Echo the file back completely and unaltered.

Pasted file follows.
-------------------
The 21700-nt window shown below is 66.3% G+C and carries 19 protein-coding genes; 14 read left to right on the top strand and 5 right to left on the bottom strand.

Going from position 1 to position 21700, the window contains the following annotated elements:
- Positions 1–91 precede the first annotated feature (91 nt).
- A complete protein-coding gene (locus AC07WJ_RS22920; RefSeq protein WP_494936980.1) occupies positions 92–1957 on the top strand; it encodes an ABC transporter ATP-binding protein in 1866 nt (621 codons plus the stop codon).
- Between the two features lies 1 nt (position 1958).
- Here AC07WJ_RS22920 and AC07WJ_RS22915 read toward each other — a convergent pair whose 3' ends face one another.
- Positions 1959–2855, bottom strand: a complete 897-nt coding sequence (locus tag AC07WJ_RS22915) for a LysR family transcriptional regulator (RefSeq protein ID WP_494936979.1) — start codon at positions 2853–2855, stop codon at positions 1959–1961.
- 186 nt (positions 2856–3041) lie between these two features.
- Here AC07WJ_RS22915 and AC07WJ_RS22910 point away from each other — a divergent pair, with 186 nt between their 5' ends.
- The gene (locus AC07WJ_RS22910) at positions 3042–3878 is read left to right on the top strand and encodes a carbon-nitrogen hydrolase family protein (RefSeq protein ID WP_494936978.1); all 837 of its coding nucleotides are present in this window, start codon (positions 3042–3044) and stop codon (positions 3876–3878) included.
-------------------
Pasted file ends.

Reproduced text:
The 21700-nt window shown below is 66.3% G+C and carries 19 protein-coding genes; 14 read left to right on the top strand and 5 right to left on the bottom strand.

Going from position 1 to position 21700, the window contains the following annotated elements:
- Positions 1–91 precede the first annotated feature (91 nt).
- A complete protein-coding gene (locus AC07WJ_RS22920; RefSeq protein WP_494936980.1) occupies positions 92–1957 on the top strand; it encodes an ABC transporter ATP-binding protein in 1866 nt (621 codons plus the stop codon).
- Between the two features lies 1 nt (position 1958).
- Here AC07WJ_RS22920 and AC07WJ_RS22915 read toward each other — a convergent pair whose 3' ends face one another.
- Positions 1959–2855, bottom strand: a complete 897-nt coding sequence (locus tag AC07WJ_RS22915) for a LysR family transcriptional regulator (RefSeq protein ID WP_494936979.1) — start codon at positions 2853–2855, stop codon at positions 1959–1961.
- 186 nt (positions 2856–3041) lie between these two features.
- Here AC07WJ_RS22915 and AC07WJ_RS22910 point away from each other — a divergent pair, with 186 nt between their 5' ends.
- The gene (locus AC07WJ_RS22910) at positions 3042–3878 is read left to right on the top strand and encodes a carbon-nitrogen hydrolase family protein (RefSeq protein ID WP_494936978.1); all 837 of its coding nucleotides are present in this window, start codon (positions 3042–3044) and stop codon (positions 3876–3878) included.